SOURCE: JAMA, news release, April 21, 2015
WEDNESDAY, April 22, 2015 (HealthDay News) -- Gene therapy may benefit children and teens with a rare immune disorder called Wiskott-Aldrich syndrome, a small study finds.
The disorder -- characterized by low blood platelet count, eczema and recurring infections -- is caused by mutations in what's known as the WAS gene. People with the disorder generally die by their 20s or 30s. Blood stem cell transplants from other people can help these patients, but they have a high rate of complications.
This study looked at a therapy in which the patient's own blood stem cells are removed to correct the WAS gene. The blood stem cells are then injected back into the patient.
The gene therapy was performed in seven children and teens with Wiskott-Aldrich syndrome. They were then followed for nine to 42 months. One patient died of a preexisting infectious disease. The six surviving patients had fewer infections, less severe eczema and a decrease in autoimmune symptoms that occur when the immune system mistakenly attacks healthy cells, the researchers report.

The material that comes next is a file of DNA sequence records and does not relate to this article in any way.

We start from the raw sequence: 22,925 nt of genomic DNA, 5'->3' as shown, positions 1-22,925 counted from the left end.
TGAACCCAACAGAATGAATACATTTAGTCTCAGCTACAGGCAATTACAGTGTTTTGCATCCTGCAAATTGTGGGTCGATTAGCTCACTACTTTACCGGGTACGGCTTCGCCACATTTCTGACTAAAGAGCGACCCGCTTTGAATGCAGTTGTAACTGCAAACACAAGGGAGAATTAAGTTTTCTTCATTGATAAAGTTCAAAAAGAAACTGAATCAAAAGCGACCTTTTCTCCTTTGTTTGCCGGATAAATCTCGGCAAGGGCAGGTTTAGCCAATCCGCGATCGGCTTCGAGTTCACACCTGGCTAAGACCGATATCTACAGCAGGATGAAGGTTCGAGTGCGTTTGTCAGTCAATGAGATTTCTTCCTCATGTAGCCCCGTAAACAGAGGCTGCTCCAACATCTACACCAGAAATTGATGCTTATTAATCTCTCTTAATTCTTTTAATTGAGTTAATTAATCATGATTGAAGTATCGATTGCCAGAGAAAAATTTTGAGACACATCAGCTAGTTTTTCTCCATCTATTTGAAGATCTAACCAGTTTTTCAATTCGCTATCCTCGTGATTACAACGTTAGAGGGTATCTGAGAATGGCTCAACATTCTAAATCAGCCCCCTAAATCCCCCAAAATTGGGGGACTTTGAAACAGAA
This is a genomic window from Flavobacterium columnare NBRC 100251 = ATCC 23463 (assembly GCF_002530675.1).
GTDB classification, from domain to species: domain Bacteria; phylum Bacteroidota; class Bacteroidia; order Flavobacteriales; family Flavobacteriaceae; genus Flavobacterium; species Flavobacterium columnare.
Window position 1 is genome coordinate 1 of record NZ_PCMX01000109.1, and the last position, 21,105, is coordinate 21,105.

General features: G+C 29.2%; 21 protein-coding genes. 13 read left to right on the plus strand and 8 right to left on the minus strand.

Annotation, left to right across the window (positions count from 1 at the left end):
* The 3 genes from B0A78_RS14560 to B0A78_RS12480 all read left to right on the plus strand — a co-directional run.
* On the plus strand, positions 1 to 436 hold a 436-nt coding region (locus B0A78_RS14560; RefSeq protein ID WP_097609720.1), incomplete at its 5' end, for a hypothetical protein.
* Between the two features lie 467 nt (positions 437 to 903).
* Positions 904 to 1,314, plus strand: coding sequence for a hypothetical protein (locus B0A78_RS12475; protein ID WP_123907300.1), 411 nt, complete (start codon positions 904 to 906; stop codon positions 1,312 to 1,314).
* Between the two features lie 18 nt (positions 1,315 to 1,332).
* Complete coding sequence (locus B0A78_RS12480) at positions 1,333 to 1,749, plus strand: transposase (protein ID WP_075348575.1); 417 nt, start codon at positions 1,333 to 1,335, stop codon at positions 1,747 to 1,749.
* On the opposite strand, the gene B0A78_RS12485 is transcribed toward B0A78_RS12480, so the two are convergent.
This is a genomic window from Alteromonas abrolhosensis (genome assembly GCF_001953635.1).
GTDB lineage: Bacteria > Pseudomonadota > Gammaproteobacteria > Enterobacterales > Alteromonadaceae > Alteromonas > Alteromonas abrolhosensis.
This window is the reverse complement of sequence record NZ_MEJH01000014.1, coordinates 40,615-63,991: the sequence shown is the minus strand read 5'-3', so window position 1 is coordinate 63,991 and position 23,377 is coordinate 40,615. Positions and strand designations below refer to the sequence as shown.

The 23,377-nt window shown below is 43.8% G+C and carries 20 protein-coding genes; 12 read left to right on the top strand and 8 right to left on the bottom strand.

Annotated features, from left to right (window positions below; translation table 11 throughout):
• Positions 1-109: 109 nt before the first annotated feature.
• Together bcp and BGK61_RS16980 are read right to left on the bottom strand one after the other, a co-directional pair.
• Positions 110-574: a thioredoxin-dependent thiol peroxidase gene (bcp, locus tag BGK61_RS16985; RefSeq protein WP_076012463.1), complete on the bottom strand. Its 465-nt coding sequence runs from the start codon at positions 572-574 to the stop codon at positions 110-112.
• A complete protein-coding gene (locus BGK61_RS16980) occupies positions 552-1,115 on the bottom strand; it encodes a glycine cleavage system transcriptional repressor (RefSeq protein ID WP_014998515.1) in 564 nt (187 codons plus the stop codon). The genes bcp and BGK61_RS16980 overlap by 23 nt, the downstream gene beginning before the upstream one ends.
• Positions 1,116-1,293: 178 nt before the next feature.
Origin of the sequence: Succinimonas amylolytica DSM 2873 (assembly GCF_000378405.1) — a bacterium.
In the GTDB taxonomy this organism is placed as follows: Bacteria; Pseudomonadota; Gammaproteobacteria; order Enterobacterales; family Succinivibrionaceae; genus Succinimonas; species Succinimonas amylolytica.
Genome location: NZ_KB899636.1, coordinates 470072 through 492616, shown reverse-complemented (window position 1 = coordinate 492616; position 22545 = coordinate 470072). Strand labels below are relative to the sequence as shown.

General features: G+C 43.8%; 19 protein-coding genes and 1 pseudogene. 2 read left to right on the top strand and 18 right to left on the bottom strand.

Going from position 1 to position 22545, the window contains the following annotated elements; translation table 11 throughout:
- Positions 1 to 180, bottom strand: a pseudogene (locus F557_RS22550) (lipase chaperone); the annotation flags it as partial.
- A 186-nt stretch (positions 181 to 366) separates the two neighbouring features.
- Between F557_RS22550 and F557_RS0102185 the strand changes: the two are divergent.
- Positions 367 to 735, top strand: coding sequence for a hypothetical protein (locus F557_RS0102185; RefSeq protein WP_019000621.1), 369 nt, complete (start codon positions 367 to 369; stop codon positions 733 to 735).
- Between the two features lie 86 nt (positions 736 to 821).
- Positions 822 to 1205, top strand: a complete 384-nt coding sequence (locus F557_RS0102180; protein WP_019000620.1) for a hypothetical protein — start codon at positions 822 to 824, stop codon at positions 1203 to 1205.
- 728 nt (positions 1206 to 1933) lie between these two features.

No severe bleeding episodes occurred after the therapy, and hospitalizations were reduced from roughly 25 days in the two years before treatment to zero in most cases in the two years after treatment, said Dr. Marina Cavazzana, of Necker Children's Hospital in Paris, France and colleagues.
Their study, published in the April 21 issue of JAMA, was funded by Genethon, a French company that develops gene therapies.
Because this was such a small study, the researchers said they "cannot draw conclusions on long-term outcomes and safety." Additional trials are needed, along with further follow-up of these patients and participants in a similar study reported last year, they noted.
However, the study provides evidence that this type of gene therapy benefits patients with severe Wiskott-Aldrich syndrome, said the authors of an accompanying editorial in the journal.
"At a time when many are championing personalized medicine, no advance is as representative of that fundamental biological approach as gene therapy," wrote Dr. Harry Malech, of the U.S. National Institutes of Health, and Dr. Hans Ochs, of the University of Washington.
The National Marrow Donor Program has more about Wiskott-Aldrich syndrome.